The Conversation Thus Far
Over the past week, participants discussed specific strategies used to increase involvement by youth in their respective communities. Participants shared examples of efforts that are currently happening to increase youth civic engagement. A couple of examples included:
How to involve youth in deliberation. Participant Christian Lindke, who will be hosting a town hall event for youth to discuss legalization of Marijuana in California, described how he partners with local nonprofits to engage at-risk youth. He also said that teens are addressing or confronting the “question of privacy for public deliberation” in that Rachel Talbert, shared examples of how they (Close Up) use a simulation of Congress to engage youth in deliberation on bills currently being discussed in Congress.
Youth participation and leadership in city budget committees. Many examples of city initiatives that bring in the perspectives of young people were discussed (including examples in Cambridge, MA, Chicago and New York City). As Jonathan Rodrigues described, “The city [Boston] set aside $1 million in capital funds to be decided by the committee. The committee will suggest projects and youth in the city of Boston (and only youth) will vote in June/July for a variety of projects.” Samuel Ryan also described how youth “participated in Alderman Moore’s townhalls [in Chicago] on these issues and are seen as equals in this debate in the ward.”
To learn more about what was discussed, check out the live chat recording for week 3. We’ll catch you up on week 4 soon, but in the meantime, the recording for the live chat from week 4 is also available.
Revisiting Where We’ve Been
Over the last four weeks the seminar has explored the key elements of the All Together Now report. Beginning with an exploration of the report’s goals, participant’s reflected on the balance between free expression and civil deliberation with the need for equity and equality of political engagement. The group explored making room for youth to lead and improving access to higher education.
With the goals in mind, the seminar moved into a deeper exploration of the state of youth civic learning and engagement. With a base of data on polarization, growing inequality of civic opportunities, the increasingly diverse youth population, and the role of social media, the conversation focused on creating safe spaces for conversation, strategies to support student deliberation and the need for continued professional development for teachers. Several participants were interested in exploring further the way in which the report goals and civic learning are and can be linked to the Common Core and how the new shifted focus to practice and discussed the ways in which the five key strategies in the reportwere or were not being implemented in the field. The conversation focused how to engage youth who do not traditionally gravitate toward civic-oriented opportunities. Non-formal educational environments and paid opportunities were discussed. Additionally, participants stressed the need to link K-12 to higher education to make the learning pathways more seamless.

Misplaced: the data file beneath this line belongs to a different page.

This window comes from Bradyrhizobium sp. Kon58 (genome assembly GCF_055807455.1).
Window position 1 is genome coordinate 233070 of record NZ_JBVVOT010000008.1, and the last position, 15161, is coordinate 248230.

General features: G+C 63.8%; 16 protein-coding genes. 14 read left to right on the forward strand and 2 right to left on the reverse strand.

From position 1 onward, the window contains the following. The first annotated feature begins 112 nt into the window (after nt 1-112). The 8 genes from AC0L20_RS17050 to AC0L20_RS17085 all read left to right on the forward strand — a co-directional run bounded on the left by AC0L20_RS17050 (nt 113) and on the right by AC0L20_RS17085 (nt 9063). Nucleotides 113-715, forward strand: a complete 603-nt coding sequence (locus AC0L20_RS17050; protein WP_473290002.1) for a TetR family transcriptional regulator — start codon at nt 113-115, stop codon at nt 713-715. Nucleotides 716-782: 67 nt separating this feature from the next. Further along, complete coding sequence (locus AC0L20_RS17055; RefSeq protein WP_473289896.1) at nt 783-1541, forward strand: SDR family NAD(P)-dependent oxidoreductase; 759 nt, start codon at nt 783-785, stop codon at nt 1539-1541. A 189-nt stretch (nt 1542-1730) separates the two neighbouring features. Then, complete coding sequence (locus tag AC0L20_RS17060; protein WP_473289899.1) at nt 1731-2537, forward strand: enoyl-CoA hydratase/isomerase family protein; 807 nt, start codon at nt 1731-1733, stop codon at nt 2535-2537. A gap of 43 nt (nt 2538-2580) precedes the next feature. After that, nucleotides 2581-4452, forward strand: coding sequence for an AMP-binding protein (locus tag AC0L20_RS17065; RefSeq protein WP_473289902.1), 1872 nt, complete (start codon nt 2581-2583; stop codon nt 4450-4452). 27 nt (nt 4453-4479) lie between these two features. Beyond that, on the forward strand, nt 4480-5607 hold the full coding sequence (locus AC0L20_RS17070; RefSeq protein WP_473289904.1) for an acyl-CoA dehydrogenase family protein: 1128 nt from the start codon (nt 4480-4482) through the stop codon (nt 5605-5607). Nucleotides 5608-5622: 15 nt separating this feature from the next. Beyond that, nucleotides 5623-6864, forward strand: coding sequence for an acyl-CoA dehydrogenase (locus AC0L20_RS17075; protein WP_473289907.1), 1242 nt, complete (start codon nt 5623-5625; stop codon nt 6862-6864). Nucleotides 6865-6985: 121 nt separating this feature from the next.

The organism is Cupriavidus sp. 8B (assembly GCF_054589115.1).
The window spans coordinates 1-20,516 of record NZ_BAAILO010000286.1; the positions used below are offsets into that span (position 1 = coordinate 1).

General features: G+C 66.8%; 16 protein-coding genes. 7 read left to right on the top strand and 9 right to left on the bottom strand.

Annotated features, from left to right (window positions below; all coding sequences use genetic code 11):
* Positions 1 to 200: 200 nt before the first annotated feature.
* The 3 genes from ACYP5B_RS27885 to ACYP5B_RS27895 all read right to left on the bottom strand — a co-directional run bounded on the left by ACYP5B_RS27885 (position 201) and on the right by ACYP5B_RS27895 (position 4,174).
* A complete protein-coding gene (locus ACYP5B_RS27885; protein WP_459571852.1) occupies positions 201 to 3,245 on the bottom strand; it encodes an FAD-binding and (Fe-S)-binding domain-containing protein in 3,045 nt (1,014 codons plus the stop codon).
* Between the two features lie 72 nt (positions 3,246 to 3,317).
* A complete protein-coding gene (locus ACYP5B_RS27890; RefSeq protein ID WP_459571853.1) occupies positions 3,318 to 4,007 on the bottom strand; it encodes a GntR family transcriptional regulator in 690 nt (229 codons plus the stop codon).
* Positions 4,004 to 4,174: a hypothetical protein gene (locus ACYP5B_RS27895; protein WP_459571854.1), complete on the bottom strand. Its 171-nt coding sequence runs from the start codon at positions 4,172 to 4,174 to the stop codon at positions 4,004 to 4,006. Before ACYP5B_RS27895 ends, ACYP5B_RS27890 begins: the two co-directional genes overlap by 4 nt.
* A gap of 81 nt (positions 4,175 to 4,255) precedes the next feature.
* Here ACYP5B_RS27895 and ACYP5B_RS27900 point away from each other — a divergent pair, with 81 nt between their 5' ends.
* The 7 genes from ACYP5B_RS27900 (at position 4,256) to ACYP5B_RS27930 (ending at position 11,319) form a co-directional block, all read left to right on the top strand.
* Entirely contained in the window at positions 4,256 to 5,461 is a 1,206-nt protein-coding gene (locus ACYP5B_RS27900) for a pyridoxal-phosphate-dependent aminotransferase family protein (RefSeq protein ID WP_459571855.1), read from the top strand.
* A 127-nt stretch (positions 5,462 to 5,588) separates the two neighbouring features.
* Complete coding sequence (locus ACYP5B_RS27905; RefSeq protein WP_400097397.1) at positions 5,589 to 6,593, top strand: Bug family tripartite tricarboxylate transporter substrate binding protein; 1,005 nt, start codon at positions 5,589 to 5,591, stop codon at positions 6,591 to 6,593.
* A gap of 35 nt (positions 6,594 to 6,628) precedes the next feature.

Finally, last week the seminar turned to the report’s recommendations and in particular the need to stitch together efforts happening across sectors and support greater collaboration between concerned actors. We are just wrapping up this discussion, but hoping to hear from seminar participants what’s working – policies, teacher supports, innovations, collaborations – to address uneven access to civic opportunities.
A Reflective Exercise
During the live discussion session for week five, we would like participants to think about future actions or activities that could bring the strategies and recommendations into your own sphere or in collaboration with others. To inform that discussion, we’d like participants to reflect a bit on how they might act upon the recommendations in the report either to enhance what they are already doing or to initiate new work. This reflective exercise should take about 15-20 minutes.
Guiding Questions for Week 5:
What information, ideas or actions discussed during the seminar do you see being most productive or of highest priority for youth civic engagement?
What key insights, new ideas or information are you taking with you into your own youth civic engagement work?
In your view, what additional questions need answers or what research still needs to be done?
Join us for a LIVE video conversation on Friday, February 21st from 2pm to 3pm ET.
Don’t worry if you can’t join us; we’ll record the session and share for later viewing and engagement.
Additionally, share your thinking on the seminar’s Facebook group, in the comment area below, via Twitter (#civicyouth), or on your own blog or website (provide us with the link and use #civicyouth in the title or body). You can always return to the seminar’s web portal to access all items related to the seminar.